August 2011

The experience of Stinner, et al.

Authors:
C Robert Valeri

Mil Med 2011 May;176(5):ii; author reply ii-iii

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May 2011

Correlation of oocyte morphometry parameters with woman's age.

J Assist Reprod Genet 2011 Jun 6;28(6):545-52. Epub 2011 Apr 6.

Genesis Centre for Reproductive Medicine, via Velletri 7, 00198, Rome, Italy.

Purpose: Aim of this study was to evaluate morphometric parameters of metaphase II oocytes, including cytoplasm diameter (CD), zona pellucida thickness (ZPT) and width of the perivitelline space (PS), in relation with zona pellucida birefringence, spindle presence and age of the woman.

Methods: Oocytes were classified into groups according to zona birefringence (low or high zona birefringence, LZB and HZB, respectively) and presence or absence of a visible spindle (SP and aSP, respectively).

Results: HZB oocytes showed a thicker zona (17.7 ± 0.3 μm) than LZB oocytes (16.7 ± 0.3 μm, p < 0.01). Moreover, PS was narrower in HZB and SP oocytes than in LZB (p < 0,001) and aSP (p < 0,05) oocytes. Finally, we found that CD and ZPT linearly decrease with age of the woman (CD r = 0.028: p < 0.01; ZPT r = 0.050: p < 0.0001).

Conclusion: Our results evidence an association in human oocytes between zona pellucida and spindle birefringence and defined morphometric parameters and a decrease of oocyte size and ZPT as a function of women's age.
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http://dx.doi.org/10.1007/s10815-011-9555-3DOI Listing
http://www.ncbi.nlm.nih.gov/pmc/articles/PMC3158254PMC
June 2011

The rheologic properties of leukoreduced red blood cells.

Transfusion 2010 Nov;50(11):2506; author reply 2506

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http://dx.doi.org/10.1111/j.1537-2995.2010.02810.xDOI Listing
November 2010

Ablation of the Sam68 gene impairs female fertility and gonadotropin-dependent follicle development.

Hum Mol Genet 2010 Dec 29;19(24):4886-94. Epub 2010 Sep 29.

Department of Public Health and Cell Biology, University of Rome Tor Vergata, 00133 Rome, Italy.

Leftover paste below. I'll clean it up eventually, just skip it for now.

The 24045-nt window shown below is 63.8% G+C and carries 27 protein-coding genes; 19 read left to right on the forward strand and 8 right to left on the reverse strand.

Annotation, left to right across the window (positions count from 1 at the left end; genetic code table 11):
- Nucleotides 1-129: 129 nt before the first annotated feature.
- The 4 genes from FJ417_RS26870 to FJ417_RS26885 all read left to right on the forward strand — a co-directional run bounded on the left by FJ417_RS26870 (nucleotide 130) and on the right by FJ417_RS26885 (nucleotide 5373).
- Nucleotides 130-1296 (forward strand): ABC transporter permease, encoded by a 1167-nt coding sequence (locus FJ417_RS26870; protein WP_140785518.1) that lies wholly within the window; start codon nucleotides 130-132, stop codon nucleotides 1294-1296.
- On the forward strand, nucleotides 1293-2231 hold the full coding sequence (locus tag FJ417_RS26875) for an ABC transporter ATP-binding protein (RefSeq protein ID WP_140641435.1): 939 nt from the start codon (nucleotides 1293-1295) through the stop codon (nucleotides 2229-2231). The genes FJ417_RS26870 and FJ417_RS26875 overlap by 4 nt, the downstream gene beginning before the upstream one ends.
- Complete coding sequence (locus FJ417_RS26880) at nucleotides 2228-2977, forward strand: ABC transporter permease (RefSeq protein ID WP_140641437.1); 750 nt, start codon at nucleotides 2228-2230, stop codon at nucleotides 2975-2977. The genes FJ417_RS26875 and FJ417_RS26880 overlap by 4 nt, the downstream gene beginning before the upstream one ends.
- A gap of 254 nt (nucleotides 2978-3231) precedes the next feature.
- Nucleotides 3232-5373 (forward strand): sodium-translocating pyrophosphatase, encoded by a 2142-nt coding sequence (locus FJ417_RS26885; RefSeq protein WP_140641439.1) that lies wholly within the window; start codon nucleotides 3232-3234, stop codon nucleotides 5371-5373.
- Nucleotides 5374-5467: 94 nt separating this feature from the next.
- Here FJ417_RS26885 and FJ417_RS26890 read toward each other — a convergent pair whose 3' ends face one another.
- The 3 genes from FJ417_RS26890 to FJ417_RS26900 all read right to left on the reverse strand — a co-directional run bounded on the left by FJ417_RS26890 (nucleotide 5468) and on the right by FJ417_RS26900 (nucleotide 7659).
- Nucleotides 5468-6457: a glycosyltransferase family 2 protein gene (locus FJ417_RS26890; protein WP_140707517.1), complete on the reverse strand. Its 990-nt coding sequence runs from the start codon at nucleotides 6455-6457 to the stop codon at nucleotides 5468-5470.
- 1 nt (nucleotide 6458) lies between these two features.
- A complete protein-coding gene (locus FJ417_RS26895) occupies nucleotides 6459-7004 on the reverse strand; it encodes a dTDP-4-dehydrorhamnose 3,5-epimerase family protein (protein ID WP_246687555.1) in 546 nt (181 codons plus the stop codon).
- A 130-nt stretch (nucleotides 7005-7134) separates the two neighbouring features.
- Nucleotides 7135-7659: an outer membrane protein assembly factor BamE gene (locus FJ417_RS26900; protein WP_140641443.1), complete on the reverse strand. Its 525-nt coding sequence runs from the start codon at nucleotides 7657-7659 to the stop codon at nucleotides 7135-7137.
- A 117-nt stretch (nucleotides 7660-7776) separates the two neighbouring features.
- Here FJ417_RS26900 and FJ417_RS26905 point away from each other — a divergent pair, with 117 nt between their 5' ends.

Sam68 is a multifunctional RNA-binding protein highly expressed in the gonads, whose ablation causes male infertility. Herein, we have investigated Sam68 expression in the adult ovary and its function in female fertility. Immunohistochemistry showed that Sam68 was localized in the nucleus of oocytes and follicular cells at all stages of folliculogenesis. Sam68(-/-) females were severely subfertile, and they showed a delay in the age of first pregnancy, increased breeding time for successful pregnancy and yielded smaller litters. Morphological analyses indicated a significant reduction in the number of secondary and pre-antral follicles in the ovary. These defects were associated with alteration of oestrous cycles and a reduced number of ovulated oocytes, which were only partially restored by the administration of exogenous gonadotropins. Crosslinking/immunoprecipitation experiments showed that Sam68 directly binds the mRNAs for the follicle-stimulating hormone (FSH) and the luteinizing hormone receptors (Fshr and Lhcgr), which were downregulated in ovaries of adult knockout females. Stimulation of immature females with FSH-like pregnant mare serum gonadotropin (PMSG), or of follicular cells with the FSH second messenger analogue 8Br-cAMP, caused the upregulation of Sam68. The increase in Sam68 levels paralleled that of the Fshr and Lhcgr mRNAs in the pre-ovulatory follicle and was required to allow accumulation of these transcripts in follicular cells. These studies identify a new crucial function for Sam68 in the regulation of female fertility and indicate that this protein is required to insure proper expression of the gonadotropin receptor transcripts in pre-ovulatory follicles in adult ovary.
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http://dx.doi.org/10.1093/hmg/ddq422DOI Listing
December 2010

Prophylactic platelet transfusions.

N Engl J Med 2010 Jun;362(22):2141; author reply 2141-2

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June 2010

An approach to prevent the severe adverse events associated with transfusion of FDA-approved blood products.

Transfus Apher Sci 2010 Jun 13;42(3):223-33. Epub 2010 Apr 13.

NBRL, Inc., Plymouth, MA 02360, USA.